The heretical "fundamental option theory" sounds very attractive, but isn't it likely that if it ever became commonly accepted it would eventually be deemed too harsh and a fresh "one-time option" theory would spring up in its place? Slipping into parody...
CHICAGO, IL--Six in ten theologians now support the controversial "One Time Option" theory of salvation.Whilst doing a Google, I came across this post from Pontifications, written back when he was still Anglican:
The theory posits that salvation is attainable by having at least once entertained the idea of serving God. The thought need not be conscious.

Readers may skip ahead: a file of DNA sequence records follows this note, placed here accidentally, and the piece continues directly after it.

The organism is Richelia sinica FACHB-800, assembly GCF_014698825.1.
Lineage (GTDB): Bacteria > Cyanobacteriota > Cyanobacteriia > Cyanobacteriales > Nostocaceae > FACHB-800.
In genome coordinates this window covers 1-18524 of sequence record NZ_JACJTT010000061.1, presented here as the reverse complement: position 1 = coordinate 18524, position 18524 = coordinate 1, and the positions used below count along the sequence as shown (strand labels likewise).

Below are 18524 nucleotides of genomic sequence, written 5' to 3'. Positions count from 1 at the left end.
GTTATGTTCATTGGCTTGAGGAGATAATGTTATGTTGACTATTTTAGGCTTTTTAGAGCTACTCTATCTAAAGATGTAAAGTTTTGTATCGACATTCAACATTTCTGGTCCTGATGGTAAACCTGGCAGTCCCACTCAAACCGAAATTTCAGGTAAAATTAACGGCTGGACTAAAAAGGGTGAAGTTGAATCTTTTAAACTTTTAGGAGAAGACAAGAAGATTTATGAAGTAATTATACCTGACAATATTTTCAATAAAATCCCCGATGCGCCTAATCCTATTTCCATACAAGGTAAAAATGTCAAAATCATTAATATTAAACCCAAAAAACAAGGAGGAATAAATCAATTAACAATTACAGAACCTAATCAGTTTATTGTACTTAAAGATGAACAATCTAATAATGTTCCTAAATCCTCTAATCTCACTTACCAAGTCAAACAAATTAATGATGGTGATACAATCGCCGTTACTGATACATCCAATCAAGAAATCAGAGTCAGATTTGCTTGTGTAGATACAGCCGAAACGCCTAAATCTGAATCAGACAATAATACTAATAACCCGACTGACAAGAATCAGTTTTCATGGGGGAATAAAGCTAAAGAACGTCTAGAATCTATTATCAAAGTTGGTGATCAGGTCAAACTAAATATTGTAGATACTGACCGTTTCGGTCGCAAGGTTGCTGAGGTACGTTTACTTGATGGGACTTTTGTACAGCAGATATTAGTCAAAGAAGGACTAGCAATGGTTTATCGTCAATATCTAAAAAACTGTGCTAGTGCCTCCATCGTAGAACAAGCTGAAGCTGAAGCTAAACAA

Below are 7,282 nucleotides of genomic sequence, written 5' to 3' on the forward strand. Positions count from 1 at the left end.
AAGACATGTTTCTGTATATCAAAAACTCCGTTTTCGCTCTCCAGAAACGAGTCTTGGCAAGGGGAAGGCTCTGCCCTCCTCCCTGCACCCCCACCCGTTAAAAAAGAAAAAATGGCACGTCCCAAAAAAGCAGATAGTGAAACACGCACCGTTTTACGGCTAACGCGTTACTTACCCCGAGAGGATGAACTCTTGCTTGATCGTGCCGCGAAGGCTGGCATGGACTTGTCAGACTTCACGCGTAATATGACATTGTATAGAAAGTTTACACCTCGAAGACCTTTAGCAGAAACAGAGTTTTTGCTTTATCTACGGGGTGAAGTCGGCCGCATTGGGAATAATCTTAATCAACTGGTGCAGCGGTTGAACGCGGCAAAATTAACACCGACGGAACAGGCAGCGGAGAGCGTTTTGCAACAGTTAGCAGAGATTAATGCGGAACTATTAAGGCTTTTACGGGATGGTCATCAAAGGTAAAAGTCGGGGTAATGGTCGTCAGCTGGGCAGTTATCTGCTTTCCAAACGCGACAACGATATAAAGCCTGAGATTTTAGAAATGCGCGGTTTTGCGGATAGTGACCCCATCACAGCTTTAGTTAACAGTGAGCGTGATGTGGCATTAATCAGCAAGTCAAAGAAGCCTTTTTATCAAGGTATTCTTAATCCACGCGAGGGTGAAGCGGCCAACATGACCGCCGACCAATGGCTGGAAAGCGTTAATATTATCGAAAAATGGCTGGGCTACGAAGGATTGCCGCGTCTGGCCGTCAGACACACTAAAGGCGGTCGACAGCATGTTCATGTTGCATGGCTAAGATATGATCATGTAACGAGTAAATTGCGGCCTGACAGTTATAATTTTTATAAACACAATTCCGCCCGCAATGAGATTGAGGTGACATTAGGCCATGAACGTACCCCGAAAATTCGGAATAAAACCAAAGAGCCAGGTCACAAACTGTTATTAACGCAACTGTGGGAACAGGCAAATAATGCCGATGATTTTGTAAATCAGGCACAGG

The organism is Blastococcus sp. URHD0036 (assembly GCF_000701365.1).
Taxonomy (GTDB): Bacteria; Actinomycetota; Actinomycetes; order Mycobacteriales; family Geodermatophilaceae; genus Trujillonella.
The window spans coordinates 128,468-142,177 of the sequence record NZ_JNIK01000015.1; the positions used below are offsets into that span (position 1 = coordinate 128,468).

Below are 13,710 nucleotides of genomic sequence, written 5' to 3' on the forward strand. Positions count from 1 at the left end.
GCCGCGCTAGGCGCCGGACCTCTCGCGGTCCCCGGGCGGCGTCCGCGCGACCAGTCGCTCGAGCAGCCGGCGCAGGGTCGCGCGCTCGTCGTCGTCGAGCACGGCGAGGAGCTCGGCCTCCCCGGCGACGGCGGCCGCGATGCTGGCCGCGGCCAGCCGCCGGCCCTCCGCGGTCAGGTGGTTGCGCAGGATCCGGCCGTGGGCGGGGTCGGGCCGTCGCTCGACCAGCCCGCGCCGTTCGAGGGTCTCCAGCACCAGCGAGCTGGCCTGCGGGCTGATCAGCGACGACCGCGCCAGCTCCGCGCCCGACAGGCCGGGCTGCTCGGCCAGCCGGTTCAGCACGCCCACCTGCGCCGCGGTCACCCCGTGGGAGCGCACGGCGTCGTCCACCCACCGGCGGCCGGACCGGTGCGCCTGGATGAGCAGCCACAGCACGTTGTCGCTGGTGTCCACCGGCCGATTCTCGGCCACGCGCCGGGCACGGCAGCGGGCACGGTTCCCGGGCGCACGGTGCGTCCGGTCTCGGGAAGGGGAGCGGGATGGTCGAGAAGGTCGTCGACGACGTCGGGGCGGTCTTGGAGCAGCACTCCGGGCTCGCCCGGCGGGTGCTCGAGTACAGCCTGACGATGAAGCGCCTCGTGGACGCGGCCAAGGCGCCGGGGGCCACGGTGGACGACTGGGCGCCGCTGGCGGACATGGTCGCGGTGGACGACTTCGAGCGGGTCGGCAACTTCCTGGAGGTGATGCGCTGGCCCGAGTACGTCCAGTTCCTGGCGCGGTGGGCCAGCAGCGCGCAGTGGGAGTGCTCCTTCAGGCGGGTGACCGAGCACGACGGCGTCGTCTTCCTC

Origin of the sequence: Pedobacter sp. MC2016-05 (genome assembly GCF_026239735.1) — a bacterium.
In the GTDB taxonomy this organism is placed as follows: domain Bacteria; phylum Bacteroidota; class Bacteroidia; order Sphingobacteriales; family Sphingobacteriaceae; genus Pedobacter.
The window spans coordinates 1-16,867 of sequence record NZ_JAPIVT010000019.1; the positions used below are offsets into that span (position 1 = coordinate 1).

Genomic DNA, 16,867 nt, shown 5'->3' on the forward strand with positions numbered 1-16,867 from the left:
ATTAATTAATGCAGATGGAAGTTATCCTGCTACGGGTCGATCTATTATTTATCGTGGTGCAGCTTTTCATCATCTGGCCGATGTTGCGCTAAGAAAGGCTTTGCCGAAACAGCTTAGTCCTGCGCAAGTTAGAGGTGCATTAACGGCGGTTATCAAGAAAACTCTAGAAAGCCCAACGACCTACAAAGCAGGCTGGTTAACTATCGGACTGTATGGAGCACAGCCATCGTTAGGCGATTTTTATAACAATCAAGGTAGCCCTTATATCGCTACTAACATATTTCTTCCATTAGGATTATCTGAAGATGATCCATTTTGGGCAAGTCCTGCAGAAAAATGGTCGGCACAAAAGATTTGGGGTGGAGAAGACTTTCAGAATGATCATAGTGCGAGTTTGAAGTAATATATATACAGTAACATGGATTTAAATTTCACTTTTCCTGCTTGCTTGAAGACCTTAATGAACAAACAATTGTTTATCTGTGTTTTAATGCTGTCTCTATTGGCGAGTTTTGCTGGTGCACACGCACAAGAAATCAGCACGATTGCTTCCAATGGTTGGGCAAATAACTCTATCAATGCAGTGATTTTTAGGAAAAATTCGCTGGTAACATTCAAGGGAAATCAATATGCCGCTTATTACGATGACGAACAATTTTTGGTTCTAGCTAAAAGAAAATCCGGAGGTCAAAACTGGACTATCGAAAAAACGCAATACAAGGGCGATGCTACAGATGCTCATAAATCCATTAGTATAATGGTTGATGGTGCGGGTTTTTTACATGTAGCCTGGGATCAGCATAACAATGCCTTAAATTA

But over the past year I have discovered, to my chagrin, that the fundamental option theory has been severely criticized by the Catholic magisterium. Now as an Anglican I do not need to take the Vatican’s criticisms with solemn seriousness; but when I read Pope John Paul II’s critique of fundamental option theory in his encyclical Veritatis Splendor (65-68), I had to change my tune. I find the Pope’s criticisms of fundamental option to be compelling:"By his fundamental choice, man is capable of giving his life direction and of progressing, with the help of grace, towards his end, following God’s call. But this capacity is actually exercised in the particular choices of specific actions, through which man deliberately conforms himself to God’s will, wisdom and law. It thus needs to be stated that the so-called fundamental option, to the extent that it is distinct from a generic intention and hence one not yet determined in such a way that freedom is obligated, is always brought into play through conscious and free decisions. Precisely for this reason, it is revoked when man engages his freedom in conscious decisions to the contrary, with regard to morally grave matter."Faith in Christ, in other words, cannot be divorced from the various concrete ways this faith is incarnated in our moral lives. “Show me your faith apart from your works,” the Apostle James writes, “and I by my works will show you my faith” (James 2:18). Clearly faith is a mystery that cannot be reduced to a transcendental relation to God independent of the concrete actualities of living. To one degree or another, my acts are directed to or away from God.